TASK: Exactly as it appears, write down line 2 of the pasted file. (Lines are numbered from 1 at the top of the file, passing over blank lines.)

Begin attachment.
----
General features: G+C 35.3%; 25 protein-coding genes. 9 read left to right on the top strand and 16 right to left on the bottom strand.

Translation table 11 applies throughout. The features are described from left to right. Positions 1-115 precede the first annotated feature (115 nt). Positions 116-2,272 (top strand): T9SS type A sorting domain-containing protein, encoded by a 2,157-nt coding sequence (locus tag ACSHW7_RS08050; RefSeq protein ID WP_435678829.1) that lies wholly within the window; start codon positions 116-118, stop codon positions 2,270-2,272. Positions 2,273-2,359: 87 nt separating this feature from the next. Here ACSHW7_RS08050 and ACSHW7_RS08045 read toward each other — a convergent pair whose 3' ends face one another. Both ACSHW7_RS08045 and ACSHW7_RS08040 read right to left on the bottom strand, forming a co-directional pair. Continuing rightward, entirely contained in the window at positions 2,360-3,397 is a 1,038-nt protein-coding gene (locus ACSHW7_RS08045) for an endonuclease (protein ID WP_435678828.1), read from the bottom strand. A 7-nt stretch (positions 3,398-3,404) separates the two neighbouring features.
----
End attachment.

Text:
Translation table 11 applies throughout. The features are described from left to right. Positions 1-115 precede the first annotated feature (115 nt). Positions 116-2,272 (top strand): T9SS type A sorting domain-containing protein, encoded by a 2,157-nt coding sequence (locus tag ACSHW7_RS08050; RefSeq protein ID WP_435678829.1) that lies wholly within the window; start codon positions 116-118, stop codon positions 2,270-2,272. Positions 2,273-2,359: 87 nt separating this feature from the next. Here ACSHW7_RS08050 and ACSHW7_RS08045 read toward each other — a convergent pair whose 3' ends face one another. Both ACSHW7_RS08045 and ACSHW7_RS08040 read right to left on the bottom strand, forming a co-directional pair. Continuing rightward, entirely contained in the window at positions 2,360-3,397 is a 1,038-nt protein-coding gene (locus ACSHW7_RS08045) for an endonuclease (protein ID WP_435678828.1), read from the bottom strand. A 7-nt stretch (positions 3,398-3,404) separates the two neighbouring features.